Rights for workers means no going soft on Hansonism

December 5, 2019
Labour Day, May 7, Brisbane. Photo: Alex Bainbridge

Supporters of workers’ rights breathed a big sigh of relief when the Coalition’s union-busting Fair Work (Registered Organisations) Amendment (Ensuring Integrity) Bill 2019 failed to pass in the Senate after One Nation leader Pauline Hanson changed her position at the last minute.

It is fair to say that we dodged a bullet, all the more so because the circumstances of this let-off reveals a serious strategic and political weakness in the union movement.

Hanson has consistently voted for the Coalition’s attacks on our rights and quality of life. She is no friend of working people, be they farmers, unionised workers or those of us that depend on welfare payments. Nonetheless, a section of her support base are people who have been suckered into thinking that a vote for One Nation is a protest against “the system”.

A 2016 Australian Electorate Study showed that 88.2% of One Nation voters think that “big business is too powerful”, ahead of Greens and Labor Party voters on 85.8% and 86% respectively.

Meanwhile, 35.3% agreed with the proposition that “unions are too powerful”, more than the 25% of Greens voters, but less than 37% of ALP voters.

Not surprisingly, 79.2% of Liberal voters agreed with the statement.

As we know too well, Hanson simply channels people’s anger by pandering to their prejudices and encouraging them to beat up on those in an even weaker position.

Hanson is a died-in-the-wool racist bigot, a complete charlatan and certainly not the sharpest tool in the shed. However, even she realised that siding with the Liberals to belt unions in the middle of the Westpac money laundering scandal would be a little too risky.

Had the timing been different, you can be certain she would have thrown unions under a bus. The Coalition will come back for another go in 2020, and we are likely to see (at least) Hanson’s change of heart.

Conservative Tasmanian independent Jacquie Lambi also revealed her crass opportunism. Her opening gambit was to insist that she would vote against the legislation unless Victorian Construction Forestry Maritime Mining and Energy Union secretary John Setka resigned — as if the rights of millions of workers should be traded off against one union official.

Lambie wanted to be seen to be punishing Setka. But like Hanson, she could not follow through, learning the hard way that you should never make a threat you are not prepared to carry out.

The Australian Council of Trade Unions (ACTU) and unions focused its energy on lobbying Hanson, Lambie and the other cross-benchers. While there is nothing wrong with bombarding MPs with emails and phone calls, the weakness of the unions’ efforts was shown up by the lack of an industrial and community campaign in workplaces and on the streets.

Nothing builds public support for unions — and puts pressure on the waverers in parliament — more than a mass campaign. Furthermore, it is the only thing we can rely on in the event that the legislation does get passed.

Anti-union laws, even those in force, can be defeated through a campaign of mass education and mass defiance.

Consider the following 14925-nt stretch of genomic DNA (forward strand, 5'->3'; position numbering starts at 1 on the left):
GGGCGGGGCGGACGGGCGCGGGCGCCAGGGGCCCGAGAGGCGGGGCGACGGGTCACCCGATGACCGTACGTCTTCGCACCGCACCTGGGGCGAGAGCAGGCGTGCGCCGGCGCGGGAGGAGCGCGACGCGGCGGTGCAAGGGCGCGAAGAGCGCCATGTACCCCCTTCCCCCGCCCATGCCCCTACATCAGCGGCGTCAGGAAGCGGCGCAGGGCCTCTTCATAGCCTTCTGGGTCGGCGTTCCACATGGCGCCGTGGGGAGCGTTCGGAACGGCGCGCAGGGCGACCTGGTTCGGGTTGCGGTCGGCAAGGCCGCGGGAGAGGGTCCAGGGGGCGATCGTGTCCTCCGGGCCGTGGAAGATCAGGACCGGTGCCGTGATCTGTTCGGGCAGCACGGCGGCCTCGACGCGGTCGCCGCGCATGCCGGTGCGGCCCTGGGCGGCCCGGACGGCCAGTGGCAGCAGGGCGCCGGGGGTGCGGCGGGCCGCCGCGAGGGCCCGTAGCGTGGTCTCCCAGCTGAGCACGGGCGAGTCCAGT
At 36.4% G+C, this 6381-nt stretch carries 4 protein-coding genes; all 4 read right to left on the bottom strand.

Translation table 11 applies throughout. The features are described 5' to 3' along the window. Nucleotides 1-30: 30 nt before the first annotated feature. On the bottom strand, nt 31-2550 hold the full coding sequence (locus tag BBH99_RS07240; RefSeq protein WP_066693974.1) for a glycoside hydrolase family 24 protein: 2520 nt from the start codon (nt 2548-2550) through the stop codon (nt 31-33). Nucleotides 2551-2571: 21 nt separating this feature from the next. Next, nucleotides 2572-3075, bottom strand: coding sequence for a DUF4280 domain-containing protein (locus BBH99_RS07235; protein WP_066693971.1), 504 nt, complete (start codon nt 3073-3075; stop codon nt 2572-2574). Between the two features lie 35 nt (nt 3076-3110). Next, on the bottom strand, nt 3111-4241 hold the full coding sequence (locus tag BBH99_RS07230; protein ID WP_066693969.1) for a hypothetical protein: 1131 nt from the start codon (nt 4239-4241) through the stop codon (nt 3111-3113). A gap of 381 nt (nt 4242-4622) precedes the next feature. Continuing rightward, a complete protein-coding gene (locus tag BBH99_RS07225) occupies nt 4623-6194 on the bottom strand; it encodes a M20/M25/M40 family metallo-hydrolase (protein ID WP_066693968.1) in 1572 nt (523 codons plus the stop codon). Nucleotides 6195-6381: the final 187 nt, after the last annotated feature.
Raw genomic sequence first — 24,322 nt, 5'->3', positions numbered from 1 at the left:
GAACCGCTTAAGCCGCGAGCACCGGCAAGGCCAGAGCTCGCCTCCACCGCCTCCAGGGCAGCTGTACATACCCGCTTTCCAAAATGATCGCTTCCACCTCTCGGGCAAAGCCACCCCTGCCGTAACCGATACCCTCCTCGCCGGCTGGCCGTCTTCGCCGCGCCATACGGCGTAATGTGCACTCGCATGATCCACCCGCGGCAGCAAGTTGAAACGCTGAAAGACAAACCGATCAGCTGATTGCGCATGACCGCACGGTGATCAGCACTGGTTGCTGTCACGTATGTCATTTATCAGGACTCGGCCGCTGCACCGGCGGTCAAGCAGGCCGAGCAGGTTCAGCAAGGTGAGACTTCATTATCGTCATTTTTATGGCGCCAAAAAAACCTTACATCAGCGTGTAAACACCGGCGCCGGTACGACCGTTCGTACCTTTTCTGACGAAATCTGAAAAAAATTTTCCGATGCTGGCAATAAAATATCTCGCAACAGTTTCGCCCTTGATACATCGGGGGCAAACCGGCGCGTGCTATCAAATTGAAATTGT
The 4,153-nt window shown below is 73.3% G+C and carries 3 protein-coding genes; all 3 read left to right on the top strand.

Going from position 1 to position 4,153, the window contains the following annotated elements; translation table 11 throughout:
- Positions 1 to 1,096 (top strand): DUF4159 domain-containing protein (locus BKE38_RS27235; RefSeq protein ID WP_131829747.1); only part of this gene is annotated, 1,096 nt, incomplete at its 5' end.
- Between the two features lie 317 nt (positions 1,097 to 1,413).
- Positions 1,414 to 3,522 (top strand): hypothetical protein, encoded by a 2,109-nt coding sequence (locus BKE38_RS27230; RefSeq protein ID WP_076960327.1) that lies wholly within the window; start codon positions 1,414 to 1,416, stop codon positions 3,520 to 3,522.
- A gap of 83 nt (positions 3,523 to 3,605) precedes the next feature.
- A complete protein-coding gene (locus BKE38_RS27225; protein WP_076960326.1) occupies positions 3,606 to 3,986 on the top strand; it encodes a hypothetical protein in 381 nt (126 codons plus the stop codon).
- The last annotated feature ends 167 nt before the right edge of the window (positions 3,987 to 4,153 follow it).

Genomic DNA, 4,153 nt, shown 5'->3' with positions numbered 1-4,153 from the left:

The Your Rights at Work campaign mobilised hundreds of thousands of people in the streets, even if the ACTU made a concerted attempt to herd it into an uncritical support for then-Labor leader Kevin Rudd in 2007.

There was none of that this time around, putting the union movement in a very vulnerable position. 

After the Senate vote ACTU President Michelle O’Neil declared: “We want to acknowledge and thank the support of the Labor Party, the Greens, Jacqui Lambie and Pauline Hanson’s One Nation”. This gives Lambie and Hanson too much credit and inflates the idea that they are important players.

But, it goes deeper.

Much of the union leadership is now afraid to directly contradict these MPs’ racism, worried about putting them offside and aware that some members vote for them.

The short-sighted decision to urge a vote for Bob Katter in Queensland during the federal election is another example of this defeatist approach.

This problem has its roots in the fact that most of the union leadership is so beholden to the Labor Party that it has never seriously challenged the nearly two-decade bi-partisan “Stop the Boats” fear-mongering — the very thing that nourishes Hanson.

This racism has been whipped up for the exact purpose of dividing and confusing workers: challenging it should be first base. But much of the union movement seems to have simply accepted Hanson and her racism as part of the political furniture, rather than recognizing it as a dagger aimed at its heart.

The fact that some unionists vote for One Nation is not a strength or point of leverage for unions. It is a sign of their weakness and, if not confronted, is a stepping stone towards their destruction by the right.

The antidote to Hanson is not Labor’s Anthony Albanese. While she is a product of bi-partisan support for neoliberalism, Labor's lurch even further to the right under Albanese's leadership will drive more workers into the arms of the far-right snake oil merchants.

Instead, we need an independent union movement that mobilises people in their own self-defence. This is the only way to create a genuine anti-capitalist voice in Australian politics.

[Sam Wainwright is a former member of the Maritime Union of Australia, a Socialist Alliance Western Australia co-convenor and a councillor of the City of Fremantle.]

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